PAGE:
La Cité des 4,000 in La Courneuve. Photo posted on Flickr by "Linkef".

A police van travelling through the north Paris suburb of La Courneuve came under fire from Kalashnikov automatic rifles on Sunday. Luckily, no-one was hurt.

The use of AK-47s against police officers takes violence in the Parisian suburbs to a new high. In response to the attack, a company of the notorious CRS riot police and around 40 extra officers were sent to the area to reinforce the local forces. Two of our Observers - a resident and a police officer working in La Courneuve - give their views on the deteriorating situation.  

“La Courneuve is not Chicago”

Didier Muller, 51, has lived in La Courneuve since 1999. He's president of "Faites la Ville", a local activities and events association.

The violence is clearly escalating. We've gone past the point of knife fights. Let's hope it stops here. While many other areas of France have black markets, we don't understand how they manage to get hold of the kind of weapons they do here. How long is this police presence going to go on for? A few days? Putting riot police on the streets for a week is not going to solve the problem. There's a brand new police station in the city centre, but it remains closed because there's not enough money.  

It really is a shame that the efforts made by the local council are punctuated by a few violent blunders made by the police. The people here want to live peacefully. La Courneuve is not Chicago, it doesn't only comprise of La Cité des 4,000 [a city in the area often talked about the press]. We have detached housing too. We're capable of living together, diverse as we are. We organise events here and they go perfectly well."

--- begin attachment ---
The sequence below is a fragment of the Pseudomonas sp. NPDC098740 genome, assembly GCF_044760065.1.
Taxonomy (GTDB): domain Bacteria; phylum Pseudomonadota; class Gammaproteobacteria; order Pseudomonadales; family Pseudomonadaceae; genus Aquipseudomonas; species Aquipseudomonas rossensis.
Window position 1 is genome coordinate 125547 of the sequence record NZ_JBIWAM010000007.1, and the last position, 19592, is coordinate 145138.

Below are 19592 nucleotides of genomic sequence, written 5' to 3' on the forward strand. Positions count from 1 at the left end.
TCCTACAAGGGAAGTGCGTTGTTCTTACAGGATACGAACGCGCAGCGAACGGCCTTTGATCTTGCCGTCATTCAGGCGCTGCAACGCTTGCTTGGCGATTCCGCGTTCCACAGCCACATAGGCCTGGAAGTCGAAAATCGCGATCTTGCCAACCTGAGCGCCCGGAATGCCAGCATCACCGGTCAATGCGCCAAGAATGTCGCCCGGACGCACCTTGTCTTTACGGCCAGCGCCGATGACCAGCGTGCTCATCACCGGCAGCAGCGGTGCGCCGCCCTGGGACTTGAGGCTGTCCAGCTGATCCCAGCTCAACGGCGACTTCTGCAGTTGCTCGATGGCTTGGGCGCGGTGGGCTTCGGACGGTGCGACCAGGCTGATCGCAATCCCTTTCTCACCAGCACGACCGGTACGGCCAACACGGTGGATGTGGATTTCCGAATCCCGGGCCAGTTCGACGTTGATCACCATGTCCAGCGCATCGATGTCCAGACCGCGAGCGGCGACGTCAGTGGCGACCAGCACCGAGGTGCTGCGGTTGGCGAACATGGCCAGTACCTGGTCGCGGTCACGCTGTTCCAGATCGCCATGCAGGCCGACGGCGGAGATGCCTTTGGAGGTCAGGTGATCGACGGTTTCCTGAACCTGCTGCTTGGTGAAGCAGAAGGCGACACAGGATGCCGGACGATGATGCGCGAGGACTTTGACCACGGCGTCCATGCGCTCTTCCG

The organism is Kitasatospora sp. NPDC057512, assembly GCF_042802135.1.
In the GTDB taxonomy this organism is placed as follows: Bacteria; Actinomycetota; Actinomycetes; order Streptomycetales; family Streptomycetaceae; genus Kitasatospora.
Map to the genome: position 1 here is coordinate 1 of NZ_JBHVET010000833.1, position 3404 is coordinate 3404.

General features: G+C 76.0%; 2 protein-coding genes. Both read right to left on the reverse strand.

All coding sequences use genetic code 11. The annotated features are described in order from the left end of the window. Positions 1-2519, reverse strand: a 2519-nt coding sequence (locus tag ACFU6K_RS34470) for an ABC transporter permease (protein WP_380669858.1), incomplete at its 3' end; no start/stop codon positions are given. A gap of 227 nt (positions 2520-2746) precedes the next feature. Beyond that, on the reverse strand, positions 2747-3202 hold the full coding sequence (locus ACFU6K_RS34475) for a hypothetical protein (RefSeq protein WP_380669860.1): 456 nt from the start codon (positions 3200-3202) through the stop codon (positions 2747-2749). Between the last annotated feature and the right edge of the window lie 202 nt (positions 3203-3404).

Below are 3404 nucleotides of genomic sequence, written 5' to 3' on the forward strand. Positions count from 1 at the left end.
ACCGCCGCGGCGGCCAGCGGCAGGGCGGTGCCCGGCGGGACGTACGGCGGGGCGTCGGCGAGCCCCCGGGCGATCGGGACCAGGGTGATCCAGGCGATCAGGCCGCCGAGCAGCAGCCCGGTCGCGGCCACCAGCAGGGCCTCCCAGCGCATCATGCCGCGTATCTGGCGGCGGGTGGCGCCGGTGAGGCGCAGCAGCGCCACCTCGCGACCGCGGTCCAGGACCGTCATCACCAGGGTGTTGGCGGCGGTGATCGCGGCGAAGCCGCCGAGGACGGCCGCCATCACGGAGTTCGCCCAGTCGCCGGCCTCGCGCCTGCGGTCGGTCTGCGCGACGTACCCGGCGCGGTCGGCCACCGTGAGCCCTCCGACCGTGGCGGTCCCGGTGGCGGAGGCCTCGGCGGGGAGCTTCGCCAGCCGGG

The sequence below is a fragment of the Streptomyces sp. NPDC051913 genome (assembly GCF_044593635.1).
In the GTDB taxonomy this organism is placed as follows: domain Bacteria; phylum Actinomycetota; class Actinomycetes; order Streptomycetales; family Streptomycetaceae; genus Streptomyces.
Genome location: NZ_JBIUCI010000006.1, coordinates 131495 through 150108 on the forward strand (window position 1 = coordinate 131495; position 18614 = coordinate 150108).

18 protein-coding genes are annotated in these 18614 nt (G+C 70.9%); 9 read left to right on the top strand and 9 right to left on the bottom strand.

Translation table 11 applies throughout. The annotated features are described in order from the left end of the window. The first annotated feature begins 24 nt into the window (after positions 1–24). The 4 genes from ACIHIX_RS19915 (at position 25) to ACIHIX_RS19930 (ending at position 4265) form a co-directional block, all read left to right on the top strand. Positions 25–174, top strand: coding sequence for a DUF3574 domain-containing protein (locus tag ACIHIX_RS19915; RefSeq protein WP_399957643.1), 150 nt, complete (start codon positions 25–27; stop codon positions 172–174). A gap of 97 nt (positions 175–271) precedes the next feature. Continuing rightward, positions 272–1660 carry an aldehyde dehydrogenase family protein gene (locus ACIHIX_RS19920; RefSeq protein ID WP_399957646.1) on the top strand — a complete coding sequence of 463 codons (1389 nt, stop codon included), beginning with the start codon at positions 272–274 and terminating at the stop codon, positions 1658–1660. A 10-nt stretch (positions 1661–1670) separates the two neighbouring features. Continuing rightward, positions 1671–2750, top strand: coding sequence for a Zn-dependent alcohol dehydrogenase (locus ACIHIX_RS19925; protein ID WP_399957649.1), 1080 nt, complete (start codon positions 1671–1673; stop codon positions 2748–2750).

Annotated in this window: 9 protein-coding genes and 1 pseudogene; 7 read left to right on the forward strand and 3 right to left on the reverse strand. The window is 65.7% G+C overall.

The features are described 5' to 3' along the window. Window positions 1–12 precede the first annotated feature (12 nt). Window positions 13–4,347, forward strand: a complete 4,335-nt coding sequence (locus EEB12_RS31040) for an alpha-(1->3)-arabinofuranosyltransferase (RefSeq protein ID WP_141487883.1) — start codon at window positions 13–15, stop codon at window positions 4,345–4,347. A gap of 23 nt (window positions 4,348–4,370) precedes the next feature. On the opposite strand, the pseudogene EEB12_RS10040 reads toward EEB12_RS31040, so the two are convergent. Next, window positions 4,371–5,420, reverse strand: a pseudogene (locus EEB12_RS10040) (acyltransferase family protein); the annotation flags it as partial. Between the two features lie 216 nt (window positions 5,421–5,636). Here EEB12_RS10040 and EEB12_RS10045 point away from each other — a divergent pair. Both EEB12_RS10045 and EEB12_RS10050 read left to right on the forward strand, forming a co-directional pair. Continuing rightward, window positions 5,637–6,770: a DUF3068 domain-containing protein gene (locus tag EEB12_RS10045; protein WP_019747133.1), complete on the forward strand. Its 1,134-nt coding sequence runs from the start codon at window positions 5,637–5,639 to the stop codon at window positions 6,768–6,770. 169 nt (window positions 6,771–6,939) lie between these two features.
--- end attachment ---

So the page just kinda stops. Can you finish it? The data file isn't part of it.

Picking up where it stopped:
“You only have to go downtown to get hold of war artillery”

Eric Wernert, 34, is a police officer in the district of Seine-Saint-Denis, of which La Courneuve is a district.

We've run out of ideas, we've hit rock bottom - that's what we're saying to each other. It's no longer a problem of urban violence, we're talking about organised crime now. Either we shelter from attacks and face derision, or we go one further in with the violence. We'd like to know how these kind of weapons circulate; you only have to go downtown to get hold of war artillery - that's the reality. This attack has taken things a step further in terms of violence. The officers who work in this district know the risks of their trade. But it doesn't mean you don't get scared and frustrated. Some of us are asking ourselves whether it's worth getting fired at by AK-47s for a salary of 1,600 euros a month. We shouldn't cut staff numbers like the Interior Minister wants to. What we want is that our job is recognised as a dangerous one - which is not the case at present."